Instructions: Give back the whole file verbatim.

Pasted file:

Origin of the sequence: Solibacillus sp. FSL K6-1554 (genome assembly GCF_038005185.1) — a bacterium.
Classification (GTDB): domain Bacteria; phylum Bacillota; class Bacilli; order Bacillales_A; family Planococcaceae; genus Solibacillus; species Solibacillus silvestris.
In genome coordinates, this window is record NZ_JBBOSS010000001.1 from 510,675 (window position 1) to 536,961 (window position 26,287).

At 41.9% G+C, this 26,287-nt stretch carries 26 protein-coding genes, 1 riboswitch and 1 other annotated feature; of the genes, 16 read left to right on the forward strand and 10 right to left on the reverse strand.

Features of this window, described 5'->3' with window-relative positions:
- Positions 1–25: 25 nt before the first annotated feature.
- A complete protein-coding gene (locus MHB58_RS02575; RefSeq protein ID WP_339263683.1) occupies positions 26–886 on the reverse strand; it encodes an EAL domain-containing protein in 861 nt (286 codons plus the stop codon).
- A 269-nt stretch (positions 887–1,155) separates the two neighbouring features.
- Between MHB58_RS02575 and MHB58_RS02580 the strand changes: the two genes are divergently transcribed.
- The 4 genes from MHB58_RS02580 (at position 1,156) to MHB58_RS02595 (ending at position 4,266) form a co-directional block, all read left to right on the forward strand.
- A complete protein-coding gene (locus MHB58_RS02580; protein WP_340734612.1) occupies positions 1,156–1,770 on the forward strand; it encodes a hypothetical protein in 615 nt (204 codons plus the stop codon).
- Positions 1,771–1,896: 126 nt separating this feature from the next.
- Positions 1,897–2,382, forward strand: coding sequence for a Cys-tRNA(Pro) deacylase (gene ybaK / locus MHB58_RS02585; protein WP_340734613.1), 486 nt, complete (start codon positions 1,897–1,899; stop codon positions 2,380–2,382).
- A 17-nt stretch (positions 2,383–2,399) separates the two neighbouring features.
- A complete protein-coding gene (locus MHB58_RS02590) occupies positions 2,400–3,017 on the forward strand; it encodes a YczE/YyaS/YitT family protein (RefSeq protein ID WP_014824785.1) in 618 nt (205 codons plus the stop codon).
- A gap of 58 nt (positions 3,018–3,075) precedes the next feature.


Origin of the sequence: Solibacillus sp. FSL K6-1554 (genome assembly GCF_038005185.1) — a bacterium.
Classification (GTDB): domain Bacteria; phylum Bacillota; class Bacilli; order Bacillales_A; family Planococcaceae; genus Solibacillus; species Solibacillus silvestris.
In genome coordinates, this window is record NZ_JBBOSS010000001.1 from 510,675 (window position 1) to 536,961 (window position 26,287).

At 41.9% G+C, this 26,287-nt stretch carries 26 protein-coding genes, 1 riboswitch and 1 other annotated feature; of the genes, 16 read left to right on the forward strand and 10 right to left on the reverse strand.

Features of this window, described 5'->3' with window-relative positions:
- Positions 1–25: 25 nt before the first annotated feature.
- A complete protein-coding gene (locus MHB58_RS02575; RefSeq protein ID WP_339263683.1) occupies positions 26–886 on the reverse strand; it encodes an EAL domain-containing protein in 861 nt (286 codons plus the stop codon).
- A 269-nt stretch (positions 887–1,155) separates the two neighbouring features.
- Between MHB58_RS02575 and MHB58_RS02580 the strand changes: the two genes are divergently transcribed.
- The 4 genes from MHB58_RS02580 (at position 1,156) to MHB58_RS02595 (ending at position 4,266) form a co-directional block, all read left to right on the forward strand.
- A complete protein-coding gene (locus MHB58_RS02580; protein WP_340734612.1) occupies positions 1,156–1,770 on the forward strand; it encodes a hypothetical protein in 615 nt (204 codons plus the stop codon).
- Positions 1,771–1,896: 126 nt separating this feature from the next.
- Positions 1,897–2,382, forward strand: coding sequence for a Cys-tRNA(Pro) deacylase (gene ybaK / locus MHB58_RS02585; protein WP_340734613.1), 486 nt, complete (start codon positions 1,897–1,899; stop codon positions 2,380–2,382).
- A 17-nt stretch (positions 2,383–2,399) separates the two neighbouring features.
- A complete protein-coding gene (locus MHB58_RS02590) occupies positions 2,400–3,017 on the forward strand; it encodes a YczE/YyaS/YitT family protein (RefSeq protein ID WP_014824785.1) in 618 nt (205 codons plus the stop codon).
- A gap of 58 nt (positions 3,018–3,075) precedes the next feature.